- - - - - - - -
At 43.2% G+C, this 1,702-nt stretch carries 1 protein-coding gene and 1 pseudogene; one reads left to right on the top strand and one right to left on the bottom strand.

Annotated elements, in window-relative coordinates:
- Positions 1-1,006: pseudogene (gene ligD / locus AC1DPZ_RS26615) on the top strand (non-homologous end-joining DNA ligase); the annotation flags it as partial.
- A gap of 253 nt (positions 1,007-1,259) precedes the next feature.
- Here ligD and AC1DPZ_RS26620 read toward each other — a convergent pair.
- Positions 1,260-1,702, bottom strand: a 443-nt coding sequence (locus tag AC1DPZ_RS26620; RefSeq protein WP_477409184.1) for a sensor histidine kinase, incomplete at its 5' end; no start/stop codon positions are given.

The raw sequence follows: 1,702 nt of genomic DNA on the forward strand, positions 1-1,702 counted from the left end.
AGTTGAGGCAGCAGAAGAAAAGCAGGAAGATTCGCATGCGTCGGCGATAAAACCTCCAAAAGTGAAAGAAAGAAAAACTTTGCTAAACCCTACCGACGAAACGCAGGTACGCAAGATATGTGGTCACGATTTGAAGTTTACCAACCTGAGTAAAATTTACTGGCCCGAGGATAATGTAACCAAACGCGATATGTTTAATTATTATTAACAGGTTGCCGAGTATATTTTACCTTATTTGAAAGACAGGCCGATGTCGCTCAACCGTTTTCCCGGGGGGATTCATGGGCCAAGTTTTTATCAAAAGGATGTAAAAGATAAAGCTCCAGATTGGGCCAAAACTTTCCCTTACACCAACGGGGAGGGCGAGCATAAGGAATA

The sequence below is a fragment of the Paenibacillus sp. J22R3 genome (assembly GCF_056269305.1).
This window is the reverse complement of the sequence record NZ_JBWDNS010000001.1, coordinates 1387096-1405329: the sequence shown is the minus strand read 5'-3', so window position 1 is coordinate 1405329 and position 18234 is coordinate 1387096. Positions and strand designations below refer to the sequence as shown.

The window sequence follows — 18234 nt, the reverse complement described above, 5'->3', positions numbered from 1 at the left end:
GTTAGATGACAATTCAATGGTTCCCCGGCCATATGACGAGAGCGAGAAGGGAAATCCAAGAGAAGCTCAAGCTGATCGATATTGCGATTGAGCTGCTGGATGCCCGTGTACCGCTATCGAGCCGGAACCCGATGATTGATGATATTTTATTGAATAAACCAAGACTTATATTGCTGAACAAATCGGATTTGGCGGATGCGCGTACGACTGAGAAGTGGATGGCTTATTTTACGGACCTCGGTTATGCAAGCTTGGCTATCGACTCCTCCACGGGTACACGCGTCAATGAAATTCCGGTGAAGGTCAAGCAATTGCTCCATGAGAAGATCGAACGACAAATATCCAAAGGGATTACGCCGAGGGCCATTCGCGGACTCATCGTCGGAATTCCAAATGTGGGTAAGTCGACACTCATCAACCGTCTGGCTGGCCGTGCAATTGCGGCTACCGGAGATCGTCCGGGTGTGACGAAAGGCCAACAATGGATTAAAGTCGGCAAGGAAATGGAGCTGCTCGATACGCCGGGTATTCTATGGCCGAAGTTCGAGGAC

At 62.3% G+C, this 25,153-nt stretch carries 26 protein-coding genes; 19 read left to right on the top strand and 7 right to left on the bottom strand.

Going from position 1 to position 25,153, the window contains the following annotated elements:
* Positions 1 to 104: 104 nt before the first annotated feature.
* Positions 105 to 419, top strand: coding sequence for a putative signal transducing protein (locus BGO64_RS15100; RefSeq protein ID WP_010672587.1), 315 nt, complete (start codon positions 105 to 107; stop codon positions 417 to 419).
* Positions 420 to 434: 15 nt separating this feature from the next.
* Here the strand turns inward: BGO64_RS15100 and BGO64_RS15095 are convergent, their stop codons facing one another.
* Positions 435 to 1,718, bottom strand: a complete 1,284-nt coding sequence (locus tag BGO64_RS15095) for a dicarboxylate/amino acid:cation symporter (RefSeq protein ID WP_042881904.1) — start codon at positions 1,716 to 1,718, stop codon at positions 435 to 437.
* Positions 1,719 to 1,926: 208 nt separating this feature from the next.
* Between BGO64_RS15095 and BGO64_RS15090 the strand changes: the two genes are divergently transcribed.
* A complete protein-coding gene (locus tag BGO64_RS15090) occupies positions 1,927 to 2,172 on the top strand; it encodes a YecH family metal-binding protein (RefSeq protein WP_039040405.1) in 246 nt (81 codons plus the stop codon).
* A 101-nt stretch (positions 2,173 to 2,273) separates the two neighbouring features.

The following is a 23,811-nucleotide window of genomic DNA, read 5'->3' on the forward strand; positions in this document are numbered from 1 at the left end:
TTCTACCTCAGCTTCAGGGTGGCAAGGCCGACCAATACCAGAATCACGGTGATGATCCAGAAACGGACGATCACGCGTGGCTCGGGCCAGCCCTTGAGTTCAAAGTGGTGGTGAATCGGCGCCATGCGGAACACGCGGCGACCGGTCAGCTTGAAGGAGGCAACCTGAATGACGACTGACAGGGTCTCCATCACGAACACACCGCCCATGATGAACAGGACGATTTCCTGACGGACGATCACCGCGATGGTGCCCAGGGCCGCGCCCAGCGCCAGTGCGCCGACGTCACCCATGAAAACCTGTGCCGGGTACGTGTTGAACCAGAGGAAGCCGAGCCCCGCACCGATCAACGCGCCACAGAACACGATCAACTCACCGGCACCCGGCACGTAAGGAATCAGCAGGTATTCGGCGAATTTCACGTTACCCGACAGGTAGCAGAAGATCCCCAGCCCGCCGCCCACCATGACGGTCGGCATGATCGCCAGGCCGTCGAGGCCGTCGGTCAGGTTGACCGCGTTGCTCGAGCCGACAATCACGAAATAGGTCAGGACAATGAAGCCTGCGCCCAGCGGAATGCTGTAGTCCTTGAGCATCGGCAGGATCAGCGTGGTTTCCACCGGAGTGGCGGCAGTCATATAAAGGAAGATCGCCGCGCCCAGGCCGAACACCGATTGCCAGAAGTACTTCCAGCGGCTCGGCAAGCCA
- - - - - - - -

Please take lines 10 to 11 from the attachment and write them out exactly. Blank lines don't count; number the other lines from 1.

This window is the reverse complement of the sequence record NZ_JBWDNS010000001.1, coordinates 1387096-1405329: the sequence shown is the minus strand read 5'-3', so window position 1 is coordinate 1405329 and position 18234 is coordinate 1387096. Positions and strand designations below refer to the sequence as shown.

The window sequence follows — 18234 nt, the reverse complement described above, 5'->3', positions numbered from 1 at the left end: